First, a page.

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NULL

Section: Linux Programmer's Manual (4)

Updated: 2009-02-23

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NAME

null, zero - data sink

DESCRIPTION

Data written to a null or zero special file is discarded.

Reads from the null special file always return end of file (i.e., read?(2) returns 0), whereas reads from zero always return bytes containing zero (\0 characters).

null and zero are typically created by:

:

mknod -m 666 /dev/null c 1 3

mknod -m 666 /dev/zero c 1 5

chown root:root /dev/null /dev/zero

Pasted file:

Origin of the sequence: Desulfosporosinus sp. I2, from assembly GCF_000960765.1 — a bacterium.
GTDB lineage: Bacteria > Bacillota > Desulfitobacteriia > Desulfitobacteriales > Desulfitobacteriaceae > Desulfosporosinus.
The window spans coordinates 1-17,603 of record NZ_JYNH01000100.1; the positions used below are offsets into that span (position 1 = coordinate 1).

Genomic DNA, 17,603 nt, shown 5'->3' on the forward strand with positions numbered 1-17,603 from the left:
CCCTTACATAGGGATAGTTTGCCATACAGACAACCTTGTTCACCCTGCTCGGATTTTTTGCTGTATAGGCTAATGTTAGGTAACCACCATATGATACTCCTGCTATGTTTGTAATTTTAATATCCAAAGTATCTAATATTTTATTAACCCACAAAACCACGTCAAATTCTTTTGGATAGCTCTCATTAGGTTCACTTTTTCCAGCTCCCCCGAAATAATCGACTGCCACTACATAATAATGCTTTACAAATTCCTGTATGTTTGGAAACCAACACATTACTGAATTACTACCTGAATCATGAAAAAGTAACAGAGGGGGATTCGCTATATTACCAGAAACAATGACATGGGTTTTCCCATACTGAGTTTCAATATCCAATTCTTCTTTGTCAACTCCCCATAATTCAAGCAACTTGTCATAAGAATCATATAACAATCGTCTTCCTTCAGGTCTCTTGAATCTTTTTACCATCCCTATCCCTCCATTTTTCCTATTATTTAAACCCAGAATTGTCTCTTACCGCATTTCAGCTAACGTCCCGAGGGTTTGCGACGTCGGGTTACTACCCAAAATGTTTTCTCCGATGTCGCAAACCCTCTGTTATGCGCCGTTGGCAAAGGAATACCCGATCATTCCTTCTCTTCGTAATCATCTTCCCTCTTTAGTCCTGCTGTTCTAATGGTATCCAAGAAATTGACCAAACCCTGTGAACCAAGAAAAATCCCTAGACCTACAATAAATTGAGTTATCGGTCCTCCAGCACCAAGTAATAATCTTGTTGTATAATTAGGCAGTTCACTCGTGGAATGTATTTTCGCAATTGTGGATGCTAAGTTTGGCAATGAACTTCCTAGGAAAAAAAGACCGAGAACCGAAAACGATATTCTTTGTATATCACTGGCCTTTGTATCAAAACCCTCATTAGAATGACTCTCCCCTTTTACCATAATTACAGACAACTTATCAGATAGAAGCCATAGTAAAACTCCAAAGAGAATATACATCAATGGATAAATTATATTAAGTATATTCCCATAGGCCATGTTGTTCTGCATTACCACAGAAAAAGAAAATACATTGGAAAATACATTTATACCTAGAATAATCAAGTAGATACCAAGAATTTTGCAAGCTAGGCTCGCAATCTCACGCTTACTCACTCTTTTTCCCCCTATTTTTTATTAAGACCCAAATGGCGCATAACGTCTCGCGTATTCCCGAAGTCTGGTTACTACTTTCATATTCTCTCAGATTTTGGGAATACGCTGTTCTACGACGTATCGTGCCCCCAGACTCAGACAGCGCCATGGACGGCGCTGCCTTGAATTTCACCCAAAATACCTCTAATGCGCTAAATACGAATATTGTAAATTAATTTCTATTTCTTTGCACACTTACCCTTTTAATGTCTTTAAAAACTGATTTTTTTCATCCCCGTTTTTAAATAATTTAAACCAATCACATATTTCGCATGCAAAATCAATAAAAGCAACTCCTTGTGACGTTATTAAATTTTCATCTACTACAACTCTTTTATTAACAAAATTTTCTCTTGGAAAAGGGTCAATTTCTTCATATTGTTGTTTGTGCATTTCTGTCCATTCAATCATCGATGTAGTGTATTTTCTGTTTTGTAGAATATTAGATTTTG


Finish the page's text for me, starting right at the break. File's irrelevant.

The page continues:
:

FILES

/dev/null

/dev/zero

NOTES

If these devices are not writable and readable for all users, many programs will act strangely.

SEE ALSO

chown?(1), mknod?(1), full?(4)

COLOPHON

This page is part of release 3.74 of the Linux man-pages project. A description of the project, information about reporting bugs, and the latest version of this page, can be found at http://www.kernel.org/doc/man-pages/.


Index

NAME

DESCRIPTION

FILES

NOTES

SEE ALSO

COLOPHON